Dubai Municipality shuts Mushrif Equestrian Club out of Mushrif Park, saying some riders have broken rules.
Mushrif Park out of bounds for riding club
DUBAI // A stable near Mushrif Park will be forced to exercise its horses on a strip of land used as a car park after changes were made to its contract.
Dubai Municipality said because some riders at Mushrif Equestrian Club had broken rules, it was forced to shut them out of the main park.
"Recently, a group of horse riders rode their horses through the Mushrif Park, causing damage to the flora and the general landscape - an act that the municipality would not tolerate," said the municipality, which manages all parks in the emirate.
Until the ruling the stables, which has operated next to the park for 11 years, used a section of the park's scrubland. But the municipality said it planned to turn the entire park into a nature reserve.
"Given its natural qualities, the Mushrif forest is also home to a variety of local birds, and it is a favoured place among families who like to spend time in a desert type of atmosphere," it said.
The contract for the club, which has 1,800 riders a year, says the stable must reduce the number of horses from 41 to 30 and add three ponies and five camels, said Martin Kraeter, who rides at the stable.
"We've never had a request for camels from the public before," said Mr Kraeter, who also teaches children to ride.
"Mushrif Park is a huge park where 20 per cent of the area is for barbecues and picnics, while 80 per cent of it is a wild outback. It is completely an unused natural free reserve and is surrounded by fences so no one can get inside."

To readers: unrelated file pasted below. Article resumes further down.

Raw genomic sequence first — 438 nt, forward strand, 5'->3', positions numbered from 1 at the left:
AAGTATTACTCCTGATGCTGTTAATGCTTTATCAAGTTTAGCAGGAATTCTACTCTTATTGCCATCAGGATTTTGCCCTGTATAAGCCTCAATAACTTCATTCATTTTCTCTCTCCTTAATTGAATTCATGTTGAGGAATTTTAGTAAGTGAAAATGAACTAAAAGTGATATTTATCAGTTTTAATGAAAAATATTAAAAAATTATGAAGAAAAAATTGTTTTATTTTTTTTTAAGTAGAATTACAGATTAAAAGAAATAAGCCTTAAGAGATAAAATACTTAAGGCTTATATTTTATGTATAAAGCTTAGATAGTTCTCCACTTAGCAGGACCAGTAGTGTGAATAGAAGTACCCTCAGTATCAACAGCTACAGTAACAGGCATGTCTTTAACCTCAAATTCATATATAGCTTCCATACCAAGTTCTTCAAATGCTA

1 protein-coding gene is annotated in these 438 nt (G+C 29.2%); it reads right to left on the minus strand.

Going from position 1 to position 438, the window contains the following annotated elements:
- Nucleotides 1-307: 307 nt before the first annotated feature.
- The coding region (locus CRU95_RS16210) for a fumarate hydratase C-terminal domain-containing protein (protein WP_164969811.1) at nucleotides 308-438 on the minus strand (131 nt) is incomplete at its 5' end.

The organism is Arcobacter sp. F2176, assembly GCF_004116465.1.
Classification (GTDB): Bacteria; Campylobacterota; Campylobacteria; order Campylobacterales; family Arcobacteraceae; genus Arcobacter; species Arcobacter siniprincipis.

He said he was unaware of any damage caused by the club's riders. The club was contacted months ago by the municipality's horticulture department and told it was destroying nature, but there was no written statement or date cited for riders' alleged actions, Mr Kraeter said.
"I don't know one single particular complaint that is referring to a particular incident," he said.
But the municipality said: "The activity permitted [under the contract] is limited to renting out horses for riders within designated areas only, a clause that the contracted party did not observe.
"This has led the municipality to take action, favouring public interest over private interests."
Mr Kraeter said there was fine line between public and private interest.
"Is my interest as a rider public or private?" he asked.
Mushrif Equestrian Club rents its land from the municipality which, Mr Kraeter said, ordered the club three years ago to build air-conditioned stables.
The latest contract calls for these stables, which are under construction, to be converted into an administrative building.
"As equestrian experts know, building stables requires expansive plots of land to ensure smooth traffic in addition to technical specifications, which is not feasible in a primarily public park like Mushrif Park," the municipality said.
A report put together by members of the club says the contract, which was signed three months ago, stipulates that building permits would be only granted by the municipality if the new structures were demolished at the end of the rental terms.
And only two staff will be allowed to stay onsite overnight. Trainers and grooms will have to be housed outside the park.
This would prove dangerous to the horses, Mr Kraeter said.
"Usually nine people stay overnight," he said. "In the middle of the night, one or two get called out if one of the horses is ill. If a horse is pregnant the delivery will not be between 9am and 5pm."
The authorities have set aside the strip of land where cars are parked for the riders to use, but Mr Kraeter said it was not appropriate.
"It is crowded with people and we would destroy the nature there," he said.
"They advised us to use a very narrow strip and within one week you'll have an accident of horses running in front of the cars."